Securing Societal Benefits Through Increased Provision Of Ecosystem Services Using Incentives
Free (open access)
487 - 500
K. Howard, H. Bjornlund & W. Xu
Many water scarce regions of the world are experiencing declining water quality and degraded ecosystems. This development reduces the capacity of these systems to deliver ecosystem services (ES) such a good quality drinking water and recreational opportunities. All of these services are fundamental to maintaining the quality of life that many societies have grown accustomed to. Payments for ES have been proposed to entice landowners to participate in land management programs to increase the provision of ES. Due to the voluntary nature of these programs, it is necessary to identify the proper level of incentive needed to attract enough participants. Using data from a telephone survey of rural landowners in southern Alberta, Canada, this paper investigates the minimum financial incentive required to entice participation in such programs and examines how the recognition of environmental, lifestyle and other economic benefits influence the level of incentive required. Findings show that the greater the landowners perceive the additional benefits from participating, the smaller the financial incentive required. The most important additional benefit is increased profitability, however if environmental, lifestyle and economic benefits will all result, the lowest levels of incentives will be needed. Keywords: payments for ecosystem services, market-based instruments, environmental land management, water quality, southern Alberta.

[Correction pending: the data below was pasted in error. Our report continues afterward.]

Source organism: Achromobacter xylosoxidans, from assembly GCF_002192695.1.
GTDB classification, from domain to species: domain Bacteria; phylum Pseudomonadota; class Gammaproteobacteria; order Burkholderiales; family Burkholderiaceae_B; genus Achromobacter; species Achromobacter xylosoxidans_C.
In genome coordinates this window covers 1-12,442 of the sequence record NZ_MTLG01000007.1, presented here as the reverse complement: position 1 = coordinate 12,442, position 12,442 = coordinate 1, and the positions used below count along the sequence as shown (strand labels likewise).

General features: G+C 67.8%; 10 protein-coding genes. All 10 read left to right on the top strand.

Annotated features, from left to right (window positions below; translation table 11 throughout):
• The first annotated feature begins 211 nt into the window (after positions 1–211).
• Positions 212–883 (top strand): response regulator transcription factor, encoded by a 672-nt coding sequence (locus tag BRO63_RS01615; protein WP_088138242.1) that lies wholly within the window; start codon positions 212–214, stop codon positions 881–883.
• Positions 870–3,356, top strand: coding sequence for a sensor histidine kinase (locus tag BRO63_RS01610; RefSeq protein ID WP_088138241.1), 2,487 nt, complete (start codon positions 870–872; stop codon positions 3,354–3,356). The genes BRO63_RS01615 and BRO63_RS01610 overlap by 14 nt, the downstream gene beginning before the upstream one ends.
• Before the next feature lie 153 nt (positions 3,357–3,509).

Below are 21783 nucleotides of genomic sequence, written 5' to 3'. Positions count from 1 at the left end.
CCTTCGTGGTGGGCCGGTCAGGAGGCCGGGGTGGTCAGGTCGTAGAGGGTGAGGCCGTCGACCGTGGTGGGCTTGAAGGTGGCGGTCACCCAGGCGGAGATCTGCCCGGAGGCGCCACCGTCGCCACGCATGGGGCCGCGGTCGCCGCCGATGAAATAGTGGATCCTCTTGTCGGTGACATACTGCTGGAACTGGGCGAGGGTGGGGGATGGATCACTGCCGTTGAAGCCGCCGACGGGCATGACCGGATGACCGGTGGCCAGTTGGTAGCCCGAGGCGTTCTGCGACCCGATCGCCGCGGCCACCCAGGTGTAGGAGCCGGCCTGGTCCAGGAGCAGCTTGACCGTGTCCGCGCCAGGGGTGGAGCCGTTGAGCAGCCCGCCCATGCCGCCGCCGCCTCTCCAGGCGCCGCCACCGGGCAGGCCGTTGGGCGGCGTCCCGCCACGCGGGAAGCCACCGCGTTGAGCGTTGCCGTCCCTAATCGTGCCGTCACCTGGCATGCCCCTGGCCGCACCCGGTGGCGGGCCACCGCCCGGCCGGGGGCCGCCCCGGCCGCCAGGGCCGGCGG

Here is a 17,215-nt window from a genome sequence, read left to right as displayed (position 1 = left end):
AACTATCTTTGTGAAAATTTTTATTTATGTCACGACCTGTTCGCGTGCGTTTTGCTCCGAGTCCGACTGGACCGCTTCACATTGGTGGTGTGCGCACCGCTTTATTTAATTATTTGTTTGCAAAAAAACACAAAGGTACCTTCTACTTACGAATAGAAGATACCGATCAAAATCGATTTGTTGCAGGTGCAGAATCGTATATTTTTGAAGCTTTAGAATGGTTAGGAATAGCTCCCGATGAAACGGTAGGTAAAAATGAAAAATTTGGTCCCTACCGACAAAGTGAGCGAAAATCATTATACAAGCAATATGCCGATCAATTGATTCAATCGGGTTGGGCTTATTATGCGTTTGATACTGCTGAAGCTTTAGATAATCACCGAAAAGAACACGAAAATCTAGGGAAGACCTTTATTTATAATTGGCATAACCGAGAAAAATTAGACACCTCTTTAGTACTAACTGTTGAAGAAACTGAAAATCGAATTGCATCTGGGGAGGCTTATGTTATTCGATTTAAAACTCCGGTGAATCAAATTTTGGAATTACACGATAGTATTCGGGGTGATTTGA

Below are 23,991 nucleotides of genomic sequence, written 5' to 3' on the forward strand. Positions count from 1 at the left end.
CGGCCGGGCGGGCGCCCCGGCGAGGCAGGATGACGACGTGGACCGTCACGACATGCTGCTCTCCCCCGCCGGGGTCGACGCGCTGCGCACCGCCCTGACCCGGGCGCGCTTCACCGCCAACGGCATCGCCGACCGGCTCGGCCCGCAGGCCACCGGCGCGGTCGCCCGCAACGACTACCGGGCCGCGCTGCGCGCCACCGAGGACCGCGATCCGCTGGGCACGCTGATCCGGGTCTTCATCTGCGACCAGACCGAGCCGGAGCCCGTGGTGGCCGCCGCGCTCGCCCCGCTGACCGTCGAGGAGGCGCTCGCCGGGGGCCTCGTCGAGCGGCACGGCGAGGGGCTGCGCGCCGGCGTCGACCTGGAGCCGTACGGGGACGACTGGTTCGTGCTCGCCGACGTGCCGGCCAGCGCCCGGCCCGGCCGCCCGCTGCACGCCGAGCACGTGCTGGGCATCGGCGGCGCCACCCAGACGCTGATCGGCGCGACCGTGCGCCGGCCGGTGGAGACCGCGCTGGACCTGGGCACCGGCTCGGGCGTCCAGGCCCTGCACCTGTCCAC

payments for ecosystem services, market-based instruments, environmental land management, water quality, southern Alberta